Mar 5, 2014 · 4 minutes

Flipboard has acquired Zite, a competitive service that suggests reading material to its users, from CNN. The personal magazine app-maker plans to add some of Zite's features to its existing products but will not continue to develop the service as a standalone entity. Zite's team, with the exception of CEO Mark Johnson, will be joining Flipboard.

Zite CTO Mike Klaas writes on the company's blog that the two services have been closely linked from the beginning:

Flipboard has been linked with our history since the moment we decided to build a news product. What they were able to accomplish on the barely-capable hardware of the first-gen iPad amazed us and inspired us to build Zite exclusively for the iPad (a decision that seemed crazier then than it would now). When we launched people instantly wondered if we were a “Flipboard killer”, and I’ve had to answer more questions about being in their shadow in the last three years than I care to count.
Flipboard CEO Mike McCue mentions the complementary nature of the services in his blog post announcing the acquisition:
We acquired Zite from CNN to address something we’ve heard from a lot of you: although you can already read thousands of sources from over 20 regions on Flipboard, you want easier and better ways to discover content about the things that matter to you. Adding Zite’s expertise in personalization and recommendations to Flipboard’s product experience and powerful curator community will create an unparalleled personal magazine for our millions of readers.
Mark Johnson, Zite's now-former CEO, explains why he won't be joining Flipboard in a post on LinkedIn:
I’m really glad that I ignored the odds and shepherded Zite through our CNN years. I’ve grown as a CEO and I’m very proud of my team. However, after being at four different successful startups, I’ve never started one myself and it’s time to change that. Though I’ve got a number of ideas, I haven’t settled on what I’d like to do next. So, I’ve decided to take some time off to think, hike, consult, travel, advise, meet, write, dream, read, study, and - probably most importantly - relax. For me, the best ideas come when I’m not looking for them.
Reactions from around the Web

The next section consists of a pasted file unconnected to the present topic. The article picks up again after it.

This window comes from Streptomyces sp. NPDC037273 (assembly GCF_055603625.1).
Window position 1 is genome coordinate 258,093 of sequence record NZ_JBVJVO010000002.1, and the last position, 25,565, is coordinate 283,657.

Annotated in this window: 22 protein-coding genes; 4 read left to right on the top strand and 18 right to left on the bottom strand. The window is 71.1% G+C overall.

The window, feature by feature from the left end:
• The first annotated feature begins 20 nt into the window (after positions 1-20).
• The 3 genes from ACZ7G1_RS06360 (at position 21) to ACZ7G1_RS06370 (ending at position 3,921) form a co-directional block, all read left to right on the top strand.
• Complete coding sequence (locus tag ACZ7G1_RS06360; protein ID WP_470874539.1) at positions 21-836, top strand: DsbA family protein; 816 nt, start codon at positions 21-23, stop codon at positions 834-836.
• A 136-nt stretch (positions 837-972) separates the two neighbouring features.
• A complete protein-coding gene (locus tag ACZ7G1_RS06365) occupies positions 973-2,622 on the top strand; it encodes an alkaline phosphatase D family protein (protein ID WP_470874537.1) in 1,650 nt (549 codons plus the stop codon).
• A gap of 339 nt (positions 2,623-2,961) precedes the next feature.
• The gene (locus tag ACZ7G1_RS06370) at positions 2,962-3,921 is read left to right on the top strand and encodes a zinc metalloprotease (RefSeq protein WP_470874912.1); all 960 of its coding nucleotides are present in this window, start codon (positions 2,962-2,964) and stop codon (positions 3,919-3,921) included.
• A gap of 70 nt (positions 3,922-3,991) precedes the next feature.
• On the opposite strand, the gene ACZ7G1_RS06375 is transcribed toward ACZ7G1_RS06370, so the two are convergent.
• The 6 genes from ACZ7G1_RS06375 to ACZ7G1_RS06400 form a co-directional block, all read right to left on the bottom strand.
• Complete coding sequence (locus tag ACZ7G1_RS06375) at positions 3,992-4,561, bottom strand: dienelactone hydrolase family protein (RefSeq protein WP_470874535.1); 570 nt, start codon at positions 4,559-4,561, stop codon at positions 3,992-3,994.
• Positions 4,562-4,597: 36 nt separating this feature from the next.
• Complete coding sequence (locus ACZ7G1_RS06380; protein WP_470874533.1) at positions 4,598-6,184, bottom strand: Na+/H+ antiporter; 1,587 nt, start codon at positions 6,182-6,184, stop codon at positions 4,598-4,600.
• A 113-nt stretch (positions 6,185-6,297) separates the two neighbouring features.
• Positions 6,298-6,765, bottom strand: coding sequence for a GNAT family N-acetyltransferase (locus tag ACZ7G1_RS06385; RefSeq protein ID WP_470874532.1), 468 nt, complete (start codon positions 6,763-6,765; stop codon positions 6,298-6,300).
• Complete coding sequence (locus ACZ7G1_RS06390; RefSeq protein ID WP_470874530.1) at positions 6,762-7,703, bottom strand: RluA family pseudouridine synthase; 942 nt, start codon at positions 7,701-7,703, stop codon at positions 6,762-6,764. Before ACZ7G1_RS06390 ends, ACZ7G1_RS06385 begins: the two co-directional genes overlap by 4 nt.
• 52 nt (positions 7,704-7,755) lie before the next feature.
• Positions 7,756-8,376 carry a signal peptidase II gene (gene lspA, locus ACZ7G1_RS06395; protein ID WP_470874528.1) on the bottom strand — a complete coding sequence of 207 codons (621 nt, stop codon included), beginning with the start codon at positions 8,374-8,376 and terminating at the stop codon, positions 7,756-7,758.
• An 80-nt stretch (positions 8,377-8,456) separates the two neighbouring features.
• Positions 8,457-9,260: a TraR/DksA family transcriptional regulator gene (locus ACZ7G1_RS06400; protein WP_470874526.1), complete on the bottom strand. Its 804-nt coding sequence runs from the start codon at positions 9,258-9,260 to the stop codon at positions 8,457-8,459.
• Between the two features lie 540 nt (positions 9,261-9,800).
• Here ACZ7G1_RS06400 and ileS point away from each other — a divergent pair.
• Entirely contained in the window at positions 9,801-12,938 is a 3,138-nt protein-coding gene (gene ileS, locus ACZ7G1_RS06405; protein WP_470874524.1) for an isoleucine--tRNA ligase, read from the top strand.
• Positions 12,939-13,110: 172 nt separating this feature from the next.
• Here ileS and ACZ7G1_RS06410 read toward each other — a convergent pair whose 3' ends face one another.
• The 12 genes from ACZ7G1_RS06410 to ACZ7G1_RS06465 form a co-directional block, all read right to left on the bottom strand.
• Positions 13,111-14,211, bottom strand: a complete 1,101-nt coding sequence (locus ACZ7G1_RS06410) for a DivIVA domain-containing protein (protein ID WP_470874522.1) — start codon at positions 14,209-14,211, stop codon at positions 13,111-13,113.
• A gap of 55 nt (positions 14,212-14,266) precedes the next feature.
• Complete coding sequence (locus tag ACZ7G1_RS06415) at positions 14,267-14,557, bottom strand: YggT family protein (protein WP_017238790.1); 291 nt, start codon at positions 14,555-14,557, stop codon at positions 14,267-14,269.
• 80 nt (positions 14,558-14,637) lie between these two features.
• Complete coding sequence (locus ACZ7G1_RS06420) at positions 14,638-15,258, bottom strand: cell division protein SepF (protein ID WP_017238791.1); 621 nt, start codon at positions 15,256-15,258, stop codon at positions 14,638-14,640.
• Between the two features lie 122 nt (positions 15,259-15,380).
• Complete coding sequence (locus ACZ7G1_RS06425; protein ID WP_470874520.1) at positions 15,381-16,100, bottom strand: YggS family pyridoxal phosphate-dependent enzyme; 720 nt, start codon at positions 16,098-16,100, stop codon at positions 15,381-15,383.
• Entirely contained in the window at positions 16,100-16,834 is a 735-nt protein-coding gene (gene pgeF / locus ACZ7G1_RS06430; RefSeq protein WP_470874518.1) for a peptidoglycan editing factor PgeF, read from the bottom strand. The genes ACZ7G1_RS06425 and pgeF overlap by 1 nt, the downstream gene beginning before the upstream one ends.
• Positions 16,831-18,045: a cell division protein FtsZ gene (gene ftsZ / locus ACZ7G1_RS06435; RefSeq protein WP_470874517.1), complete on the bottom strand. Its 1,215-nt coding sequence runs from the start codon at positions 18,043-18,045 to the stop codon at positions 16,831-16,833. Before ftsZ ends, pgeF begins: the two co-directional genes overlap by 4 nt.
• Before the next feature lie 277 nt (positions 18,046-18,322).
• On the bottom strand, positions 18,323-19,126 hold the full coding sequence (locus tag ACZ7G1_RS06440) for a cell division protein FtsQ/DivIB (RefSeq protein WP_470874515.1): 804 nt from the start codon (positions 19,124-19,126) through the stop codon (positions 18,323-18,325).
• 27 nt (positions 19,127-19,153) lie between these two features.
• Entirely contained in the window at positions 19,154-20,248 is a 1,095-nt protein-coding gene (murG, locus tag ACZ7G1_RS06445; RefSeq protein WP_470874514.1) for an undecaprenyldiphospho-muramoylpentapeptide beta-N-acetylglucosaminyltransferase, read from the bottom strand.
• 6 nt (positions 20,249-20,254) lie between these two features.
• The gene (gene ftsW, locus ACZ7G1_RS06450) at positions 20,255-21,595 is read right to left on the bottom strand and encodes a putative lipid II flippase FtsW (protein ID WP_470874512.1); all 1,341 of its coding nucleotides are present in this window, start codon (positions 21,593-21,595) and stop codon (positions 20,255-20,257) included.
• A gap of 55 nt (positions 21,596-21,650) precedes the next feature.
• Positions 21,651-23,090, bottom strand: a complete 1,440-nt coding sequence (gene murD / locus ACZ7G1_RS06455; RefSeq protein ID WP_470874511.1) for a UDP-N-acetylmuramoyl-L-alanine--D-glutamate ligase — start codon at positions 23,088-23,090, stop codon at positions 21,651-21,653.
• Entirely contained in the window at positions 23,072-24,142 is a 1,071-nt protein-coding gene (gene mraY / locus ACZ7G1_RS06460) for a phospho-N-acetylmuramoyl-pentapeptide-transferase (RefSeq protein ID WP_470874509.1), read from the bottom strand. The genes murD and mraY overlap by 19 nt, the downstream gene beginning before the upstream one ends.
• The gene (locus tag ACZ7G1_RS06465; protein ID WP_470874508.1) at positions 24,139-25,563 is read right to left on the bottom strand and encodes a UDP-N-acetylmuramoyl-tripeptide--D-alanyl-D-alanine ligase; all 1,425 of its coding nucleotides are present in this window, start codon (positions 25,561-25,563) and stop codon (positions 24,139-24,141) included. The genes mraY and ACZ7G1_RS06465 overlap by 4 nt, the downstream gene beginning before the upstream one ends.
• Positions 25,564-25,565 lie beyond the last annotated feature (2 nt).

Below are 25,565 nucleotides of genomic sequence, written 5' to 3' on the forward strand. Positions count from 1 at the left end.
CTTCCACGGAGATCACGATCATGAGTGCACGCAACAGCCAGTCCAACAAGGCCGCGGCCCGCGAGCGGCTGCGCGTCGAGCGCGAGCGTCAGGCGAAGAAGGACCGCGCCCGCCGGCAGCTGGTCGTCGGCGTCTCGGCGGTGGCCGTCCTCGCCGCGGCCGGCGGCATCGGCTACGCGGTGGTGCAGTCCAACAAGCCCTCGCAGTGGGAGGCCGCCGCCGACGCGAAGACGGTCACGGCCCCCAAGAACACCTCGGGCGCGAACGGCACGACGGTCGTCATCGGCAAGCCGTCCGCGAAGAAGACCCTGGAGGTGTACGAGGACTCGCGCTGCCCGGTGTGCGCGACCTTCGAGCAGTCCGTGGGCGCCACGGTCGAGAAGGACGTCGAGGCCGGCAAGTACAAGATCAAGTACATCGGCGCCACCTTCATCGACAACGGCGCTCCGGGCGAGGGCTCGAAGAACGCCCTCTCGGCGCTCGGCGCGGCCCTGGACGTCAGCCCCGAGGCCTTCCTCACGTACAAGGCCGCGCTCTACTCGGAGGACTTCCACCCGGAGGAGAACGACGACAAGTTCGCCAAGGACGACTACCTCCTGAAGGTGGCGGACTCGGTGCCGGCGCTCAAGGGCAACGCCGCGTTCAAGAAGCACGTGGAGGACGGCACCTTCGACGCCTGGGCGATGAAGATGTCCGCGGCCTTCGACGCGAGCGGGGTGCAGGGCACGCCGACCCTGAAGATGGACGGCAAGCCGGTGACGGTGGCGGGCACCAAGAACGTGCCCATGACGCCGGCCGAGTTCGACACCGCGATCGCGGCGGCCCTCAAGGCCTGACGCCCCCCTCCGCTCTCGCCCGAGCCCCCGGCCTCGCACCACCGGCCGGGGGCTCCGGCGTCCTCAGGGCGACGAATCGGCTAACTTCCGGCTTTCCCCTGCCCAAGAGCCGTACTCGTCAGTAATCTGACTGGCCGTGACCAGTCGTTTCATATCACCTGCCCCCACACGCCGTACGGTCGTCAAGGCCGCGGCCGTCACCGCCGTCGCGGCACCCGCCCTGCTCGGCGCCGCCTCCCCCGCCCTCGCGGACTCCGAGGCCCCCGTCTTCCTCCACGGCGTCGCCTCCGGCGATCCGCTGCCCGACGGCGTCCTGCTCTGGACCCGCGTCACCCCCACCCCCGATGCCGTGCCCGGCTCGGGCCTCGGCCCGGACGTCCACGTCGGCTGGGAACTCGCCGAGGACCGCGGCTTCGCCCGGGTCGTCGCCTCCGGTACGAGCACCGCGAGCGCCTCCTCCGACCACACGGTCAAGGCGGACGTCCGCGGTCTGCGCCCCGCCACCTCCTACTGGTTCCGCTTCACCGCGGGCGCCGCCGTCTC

Re/code's Peter Kafka notes that Flipboard-style apps haven't become as popular as many expected:

At one point many people were convinced that Flipboard-style apps, which let readers assemble their own publications by culling links and articles from around the Web, would thrive on the iPad and other tablets. But many efforts, including ones from AOL, Yahoo and Google, have fizzled.
The Verge's Ellis Hamburger writes that Flipboard might be uniquely positioned to succeed where others have failed:
Flipboard, which generates 2.5 billion page views per month and adds 250,000 new users every day, says that the deal is about both content and technology. Zite's personalization technology was of particular interest, which customizes content based on each user's interests. As Flipboard positions itself as the news reading app of the future, owning your social feeds as well as premium news feeds like CNN and Vogue could be the name of the game.
CNN Money reports that Flipboard will be adding CNN's content to its service:
As part of the deal, Flipboard has also teamed up with CNN to launch custom magazines for CNN shows anchored by Fareed Zakaria, Jake Tapper, and John King. The deal could be valued as high as $60 million over time, taking into account future advertising revenue, said a source familiar with the deal.
Pando weighs in

29th Street Publishing co-founder David Jacobs told Pando last March that calling Flipboard's apps "magazines" is dangerous:

When we blur the line between blogging or reblogging and publishing a magazine, what we’re doing is we’re further muddying people’s understanding of how much it costs to actually produce great content and what the value of it is, and also people’s understanding of what they lose when they give it away for free.
Pando alum Hamish McKenzie wrote about the battle between Flipboard and Medium, which is really an allegory for native apps versus the Web:

If the mobile Web wins, app stores would lose some of their kingmaking powers, and the user experience wouldn’t be interrupted by instals, download demands, and closed gardens. Updates would no longer be an issue. Clearly, that is the world that Medium – and, by extension, Evan Williams – wants to live in. Medium doesn’t require a lot of computing power. It just serves up text and pictures. But it provides clear proof that mobile reading, at least, is just as pleasurable in the browser as it is in a native app.

Flipboard, with its various mobile apps and after-thought Web app, presents the alternative vision. Certainly, it presents a great reading experience – and, sure, some people will prefer to flip through publications and stories, rather than scroll down them, as Medium suggests. But is a vision that involves a lot of fences to hop over and the twin sacrifices of unity and simplicity.